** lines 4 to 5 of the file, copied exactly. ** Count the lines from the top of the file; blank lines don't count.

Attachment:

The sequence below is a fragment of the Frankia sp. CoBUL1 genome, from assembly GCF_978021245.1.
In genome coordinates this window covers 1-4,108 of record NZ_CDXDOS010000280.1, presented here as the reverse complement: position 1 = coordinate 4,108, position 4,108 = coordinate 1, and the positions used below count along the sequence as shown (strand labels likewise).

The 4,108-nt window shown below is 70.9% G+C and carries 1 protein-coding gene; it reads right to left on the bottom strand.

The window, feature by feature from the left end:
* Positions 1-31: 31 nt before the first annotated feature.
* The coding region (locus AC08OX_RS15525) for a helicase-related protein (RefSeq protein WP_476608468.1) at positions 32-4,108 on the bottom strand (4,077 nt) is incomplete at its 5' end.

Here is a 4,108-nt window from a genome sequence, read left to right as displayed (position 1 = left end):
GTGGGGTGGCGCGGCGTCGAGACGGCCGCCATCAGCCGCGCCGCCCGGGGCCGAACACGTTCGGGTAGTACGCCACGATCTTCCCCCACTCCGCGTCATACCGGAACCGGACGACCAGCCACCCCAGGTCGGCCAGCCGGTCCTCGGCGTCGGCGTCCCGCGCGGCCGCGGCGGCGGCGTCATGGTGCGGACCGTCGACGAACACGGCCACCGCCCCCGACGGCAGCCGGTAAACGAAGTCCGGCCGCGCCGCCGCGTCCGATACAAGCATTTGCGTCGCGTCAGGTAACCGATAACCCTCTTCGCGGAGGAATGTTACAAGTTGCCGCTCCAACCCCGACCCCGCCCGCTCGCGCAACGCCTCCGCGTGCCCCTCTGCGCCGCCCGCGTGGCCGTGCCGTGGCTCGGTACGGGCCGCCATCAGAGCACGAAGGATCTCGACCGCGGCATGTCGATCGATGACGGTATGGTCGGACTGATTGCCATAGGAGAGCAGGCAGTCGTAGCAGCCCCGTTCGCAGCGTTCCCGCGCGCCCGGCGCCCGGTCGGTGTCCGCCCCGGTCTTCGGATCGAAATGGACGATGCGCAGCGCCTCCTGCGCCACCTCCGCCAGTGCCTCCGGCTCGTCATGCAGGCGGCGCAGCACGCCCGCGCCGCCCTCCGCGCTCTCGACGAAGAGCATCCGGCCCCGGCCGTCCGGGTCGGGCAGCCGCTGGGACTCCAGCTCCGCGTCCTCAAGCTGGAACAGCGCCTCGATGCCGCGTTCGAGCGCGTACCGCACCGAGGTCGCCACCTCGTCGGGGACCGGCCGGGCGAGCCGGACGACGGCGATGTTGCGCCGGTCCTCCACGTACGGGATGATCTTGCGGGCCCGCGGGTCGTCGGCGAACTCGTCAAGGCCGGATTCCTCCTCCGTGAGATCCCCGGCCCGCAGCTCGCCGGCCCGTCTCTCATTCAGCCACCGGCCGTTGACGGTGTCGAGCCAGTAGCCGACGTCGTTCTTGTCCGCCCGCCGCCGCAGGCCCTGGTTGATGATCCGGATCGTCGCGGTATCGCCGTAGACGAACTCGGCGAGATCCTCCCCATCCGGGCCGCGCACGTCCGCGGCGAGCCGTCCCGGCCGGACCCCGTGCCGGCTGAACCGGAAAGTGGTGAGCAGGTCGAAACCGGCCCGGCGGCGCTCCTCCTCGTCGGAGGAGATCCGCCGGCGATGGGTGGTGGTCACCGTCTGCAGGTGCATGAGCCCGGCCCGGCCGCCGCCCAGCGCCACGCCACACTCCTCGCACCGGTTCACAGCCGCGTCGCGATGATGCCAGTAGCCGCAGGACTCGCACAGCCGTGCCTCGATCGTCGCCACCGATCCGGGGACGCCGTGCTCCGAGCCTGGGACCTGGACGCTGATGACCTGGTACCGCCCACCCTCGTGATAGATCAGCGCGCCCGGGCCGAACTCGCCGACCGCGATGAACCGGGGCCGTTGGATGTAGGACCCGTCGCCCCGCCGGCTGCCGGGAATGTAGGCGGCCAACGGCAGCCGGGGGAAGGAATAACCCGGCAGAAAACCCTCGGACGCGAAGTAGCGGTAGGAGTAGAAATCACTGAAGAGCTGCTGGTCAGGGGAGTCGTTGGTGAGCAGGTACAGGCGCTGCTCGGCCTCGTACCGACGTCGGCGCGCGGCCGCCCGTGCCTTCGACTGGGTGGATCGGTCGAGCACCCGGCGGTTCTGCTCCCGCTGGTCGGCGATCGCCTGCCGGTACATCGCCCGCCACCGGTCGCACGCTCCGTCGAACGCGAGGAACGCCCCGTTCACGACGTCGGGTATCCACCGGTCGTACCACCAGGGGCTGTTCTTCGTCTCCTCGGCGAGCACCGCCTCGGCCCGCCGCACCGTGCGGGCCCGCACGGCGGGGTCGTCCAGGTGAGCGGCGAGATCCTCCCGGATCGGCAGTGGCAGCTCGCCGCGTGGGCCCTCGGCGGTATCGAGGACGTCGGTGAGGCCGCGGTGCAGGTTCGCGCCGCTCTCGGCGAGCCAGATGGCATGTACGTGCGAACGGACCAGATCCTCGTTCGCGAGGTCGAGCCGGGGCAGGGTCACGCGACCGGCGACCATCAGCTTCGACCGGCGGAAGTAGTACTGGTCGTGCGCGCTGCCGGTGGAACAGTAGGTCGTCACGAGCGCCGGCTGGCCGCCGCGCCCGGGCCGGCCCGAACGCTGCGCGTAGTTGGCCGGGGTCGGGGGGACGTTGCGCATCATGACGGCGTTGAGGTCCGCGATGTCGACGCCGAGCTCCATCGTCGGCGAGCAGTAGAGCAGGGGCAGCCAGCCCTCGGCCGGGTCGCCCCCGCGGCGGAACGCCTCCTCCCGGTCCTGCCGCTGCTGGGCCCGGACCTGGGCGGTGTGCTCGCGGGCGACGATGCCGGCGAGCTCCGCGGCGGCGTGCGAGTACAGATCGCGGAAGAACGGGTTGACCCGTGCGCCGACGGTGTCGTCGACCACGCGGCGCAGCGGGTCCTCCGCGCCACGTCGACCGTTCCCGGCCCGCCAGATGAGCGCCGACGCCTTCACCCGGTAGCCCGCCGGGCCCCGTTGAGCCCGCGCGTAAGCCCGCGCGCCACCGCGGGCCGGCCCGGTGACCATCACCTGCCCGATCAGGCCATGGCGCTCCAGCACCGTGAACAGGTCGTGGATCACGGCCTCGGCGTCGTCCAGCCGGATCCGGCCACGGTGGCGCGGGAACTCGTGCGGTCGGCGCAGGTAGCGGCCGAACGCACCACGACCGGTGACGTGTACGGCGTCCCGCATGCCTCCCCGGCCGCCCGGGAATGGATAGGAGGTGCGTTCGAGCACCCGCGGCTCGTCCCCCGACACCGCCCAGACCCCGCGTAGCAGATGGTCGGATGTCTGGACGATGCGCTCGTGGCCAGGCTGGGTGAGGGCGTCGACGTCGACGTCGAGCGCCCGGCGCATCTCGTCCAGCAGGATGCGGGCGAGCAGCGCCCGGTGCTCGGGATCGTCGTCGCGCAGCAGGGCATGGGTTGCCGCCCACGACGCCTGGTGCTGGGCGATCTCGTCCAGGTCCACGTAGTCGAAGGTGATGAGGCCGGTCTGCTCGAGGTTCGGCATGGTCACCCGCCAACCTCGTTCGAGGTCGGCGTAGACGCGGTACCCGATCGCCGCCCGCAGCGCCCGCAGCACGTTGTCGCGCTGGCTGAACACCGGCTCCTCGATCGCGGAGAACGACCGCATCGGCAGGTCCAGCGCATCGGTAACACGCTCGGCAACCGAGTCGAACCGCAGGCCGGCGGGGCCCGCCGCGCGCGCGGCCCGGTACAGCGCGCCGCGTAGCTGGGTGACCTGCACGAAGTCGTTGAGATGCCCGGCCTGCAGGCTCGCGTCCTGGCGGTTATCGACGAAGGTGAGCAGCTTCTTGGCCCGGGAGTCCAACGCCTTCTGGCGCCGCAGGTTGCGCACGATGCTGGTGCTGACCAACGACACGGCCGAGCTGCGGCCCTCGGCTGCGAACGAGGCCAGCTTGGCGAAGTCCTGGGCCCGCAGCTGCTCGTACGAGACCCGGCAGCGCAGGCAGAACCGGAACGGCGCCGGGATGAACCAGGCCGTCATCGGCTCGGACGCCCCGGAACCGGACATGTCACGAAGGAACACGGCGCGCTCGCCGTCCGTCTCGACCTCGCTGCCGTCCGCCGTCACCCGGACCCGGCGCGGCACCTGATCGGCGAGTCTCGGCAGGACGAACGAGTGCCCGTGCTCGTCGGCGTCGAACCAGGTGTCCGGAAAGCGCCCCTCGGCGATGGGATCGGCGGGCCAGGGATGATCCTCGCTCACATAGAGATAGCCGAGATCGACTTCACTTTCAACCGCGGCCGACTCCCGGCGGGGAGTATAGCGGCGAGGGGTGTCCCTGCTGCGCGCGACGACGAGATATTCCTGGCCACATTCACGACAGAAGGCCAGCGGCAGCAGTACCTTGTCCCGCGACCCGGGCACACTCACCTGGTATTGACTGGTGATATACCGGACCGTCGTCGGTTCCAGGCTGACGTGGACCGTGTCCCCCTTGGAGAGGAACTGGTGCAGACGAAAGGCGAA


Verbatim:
The window, feature by feature from the left end:
* Positions 1-31: 31 nt before the first annotated feature.